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My sister’s house is in foreclosure, so she moved in with our parents. She posted on Facebook that she deserved their home

Dear Quentin,

My sister and her partner lost their home. It was confiscated. She is moving into my parents’ home, where she won’t have to pay the rent. She claims the reason is to take care of our aging parents. She was the worst with money, and made little. She has always borrowed money.

Anyway, my parents need help. She is my parents’ power of attorney and will be executing their will. I don’t know why my dad did that. I suspect he has no mind. She is the closest sister and has no children at home. She’s been helping them the most, even though I’m down every week.

We said they could be indoors, but when they passed it would split into 5 sections because it was the family home, she seemed annoyed, like I couldn’t even describe it. She posted on Facebook and other social media, saying we fight for the will, but not for care. I come down every week to see my parents, as well as my sister.

Furthermore, she is receiving a payment from the Veterans Department to take care of them. Any advice will be appreciated. The will states that my parents’ house will be divided equally.


You can email The Moneyist if you have any questions about finance and ethics at [email protected]. Want to read more?Follow Quentin Fottrell above Twitterand read more of his columns here.

Dear HJL,

You got your sister noticed your intentions. If she didn’t know her, I would say that if she were to post on Facebook about family privacy issues and present herself as someone who wants to help your parents (instead of helping yourself with your parents’ house ) she is not completely honest with you, either herself or really her followers.

Of course, it’s too early to credit your parental care. If she’s someone who doesn’t do well under pressure and / or doesn’t take on the responsibilities well, it may seem like her time at your parents’ house may not go well. Just because she will be paid with VA as a caregiver, does not mean she will follow those quests.

I have received many letters from brothers and sisters who are caregivers and, as such, believe that they automatically have the right to take over their parents’ home. Usually it was after they had lived there for many years and their siblings provided varying levels of support. In such a caseA daughter spent $ 125,000 on a home just to know it was trusted by her family.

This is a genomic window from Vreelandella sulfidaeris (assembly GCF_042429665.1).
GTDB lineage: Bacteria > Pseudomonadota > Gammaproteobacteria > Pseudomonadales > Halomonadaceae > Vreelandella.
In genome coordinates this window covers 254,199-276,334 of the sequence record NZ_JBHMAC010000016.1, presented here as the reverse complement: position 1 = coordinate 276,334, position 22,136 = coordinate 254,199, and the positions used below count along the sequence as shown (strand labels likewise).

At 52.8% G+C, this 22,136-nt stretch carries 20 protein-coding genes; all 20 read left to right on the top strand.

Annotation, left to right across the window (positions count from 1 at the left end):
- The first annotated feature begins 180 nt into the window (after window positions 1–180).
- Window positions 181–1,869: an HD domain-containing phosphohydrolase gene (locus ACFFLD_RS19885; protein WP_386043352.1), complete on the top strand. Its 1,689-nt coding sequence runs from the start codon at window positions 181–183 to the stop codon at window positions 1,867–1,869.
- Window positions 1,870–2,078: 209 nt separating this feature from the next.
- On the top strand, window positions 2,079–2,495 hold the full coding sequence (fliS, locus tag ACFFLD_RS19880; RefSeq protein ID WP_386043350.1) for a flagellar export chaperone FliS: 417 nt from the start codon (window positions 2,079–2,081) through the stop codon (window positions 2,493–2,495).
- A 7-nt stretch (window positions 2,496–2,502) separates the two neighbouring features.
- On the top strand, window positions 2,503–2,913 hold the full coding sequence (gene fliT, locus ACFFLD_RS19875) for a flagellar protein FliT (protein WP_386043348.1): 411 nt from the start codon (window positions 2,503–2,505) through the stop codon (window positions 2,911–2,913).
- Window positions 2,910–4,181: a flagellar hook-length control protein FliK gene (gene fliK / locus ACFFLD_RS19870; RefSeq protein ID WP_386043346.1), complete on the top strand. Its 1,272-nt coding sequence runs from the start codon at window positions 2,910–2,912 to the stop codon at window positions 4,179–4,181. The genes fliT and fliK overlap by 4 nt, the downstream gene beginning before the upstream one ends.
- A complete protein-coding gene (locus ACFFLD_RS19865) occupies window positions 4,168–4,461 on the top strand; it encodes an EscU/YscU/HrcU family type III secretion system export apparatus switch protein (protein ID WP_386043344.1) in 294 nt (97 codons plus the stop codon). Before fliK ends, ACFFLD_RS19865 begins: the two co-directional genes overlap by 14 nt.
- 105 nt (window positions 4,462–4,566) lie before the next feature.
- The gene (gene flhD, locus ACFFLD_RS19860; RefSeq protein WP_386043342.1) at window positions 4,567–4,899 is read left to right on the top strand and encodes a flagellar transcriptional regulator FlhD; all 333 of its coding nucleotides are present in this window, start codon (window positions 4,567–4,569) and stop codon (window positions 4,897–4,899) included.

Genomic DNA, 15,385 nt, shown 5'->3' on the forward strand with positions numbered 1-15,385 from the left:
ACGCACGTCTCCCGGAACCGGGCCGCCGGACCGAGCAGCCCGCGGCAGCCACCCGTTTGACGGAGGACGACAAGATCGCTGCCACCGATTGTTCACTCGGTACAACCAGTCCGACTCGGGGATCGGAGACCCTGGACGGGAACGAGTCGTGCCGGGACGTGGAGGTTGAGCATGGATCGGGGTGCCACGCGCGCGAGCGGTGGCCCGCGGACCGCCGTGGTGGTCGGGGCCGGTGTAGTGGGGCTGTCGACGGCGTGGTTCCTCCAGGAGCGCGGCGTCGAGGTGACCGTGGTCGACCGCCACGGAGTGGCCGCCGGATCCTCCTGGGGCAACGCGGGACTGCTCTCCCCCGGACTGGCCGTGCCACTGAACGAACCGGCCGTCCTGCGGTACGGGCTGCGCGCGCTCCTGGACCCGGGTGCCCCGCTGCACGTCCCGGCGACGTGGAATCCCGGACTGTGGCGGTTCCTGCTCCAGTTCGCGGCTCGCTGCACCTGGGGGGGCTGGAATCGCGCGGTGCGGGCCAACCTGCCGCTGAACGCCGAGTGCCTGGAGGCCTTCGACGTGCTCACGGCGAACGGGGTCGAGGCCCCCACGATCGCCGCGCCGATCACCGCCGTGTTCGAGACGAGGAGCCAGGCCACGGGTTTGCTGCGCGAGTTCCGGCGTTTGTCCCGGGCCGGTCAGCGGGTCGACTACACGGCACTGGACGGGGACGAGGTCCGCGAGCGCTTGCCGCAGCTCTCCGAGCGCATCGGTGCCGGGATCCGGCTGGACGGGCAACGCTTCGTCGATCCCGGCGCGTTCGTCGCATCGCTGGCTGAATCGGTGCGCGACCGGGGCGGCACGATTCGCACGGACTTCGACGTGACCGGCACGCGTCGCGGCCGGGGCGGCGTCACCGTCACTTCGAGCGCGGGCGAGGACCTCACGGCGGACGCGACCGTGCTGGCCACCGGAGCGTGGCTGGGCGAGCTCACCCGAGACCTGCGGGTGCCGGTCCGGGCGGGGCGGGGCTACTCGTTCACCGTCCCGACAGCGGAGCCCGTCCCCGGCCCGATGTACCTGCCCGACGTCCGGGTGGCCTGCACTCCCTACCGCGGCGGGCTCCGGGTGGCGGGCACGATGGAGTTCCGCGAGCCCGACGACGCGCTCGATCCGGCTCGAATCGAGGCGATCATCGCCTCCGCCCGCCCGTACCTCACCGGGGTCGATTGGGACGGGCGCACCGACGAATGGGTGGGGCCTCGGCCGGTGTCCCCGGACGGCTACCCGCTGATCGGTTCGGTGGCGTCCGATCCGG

‘There’s no one size fits all when it comes to kids and those with a home.’

– Monetaryist

In another scenario, a brother asks his brother to give up any inheritance if he speaks first. The sister-in-law wondered if it was fair. I told her the brothers should split the house 50/50 and / or give the single brother a estate, but since she didn’t have to worry about finances, I suggested to her. give up your rights to the house.

I tell you these stories because no situation is the same and my reaction differs according to the situation. There’s no one size fits all when it comes to kids and family home receivers. In this case, you have been warned. Keep a close eye on your sister, talk to your parents and let them know you are always there to help.

Based on your sister’s current history and views on your parents’ will, assuming she knows there is a will, she makes a risky proposition as the power of attorney and the executor. Talk to your parents about the reasons for their choice, and at least ask for a co-executor and an independent party, such as a family lawyer, to make the power of attorney.

A power of attorney is a representative of the wishes of an elderly relative, and the person performing is someone who needs to be prepared to fulfill those wishes. Social media posts should be saved in case you need additional evidence to challenge your sister’s role as the executor of your parents’ wishes before or after their approval.

Your sister has put her card upside down on the table. Now you have to decide what to do with them.

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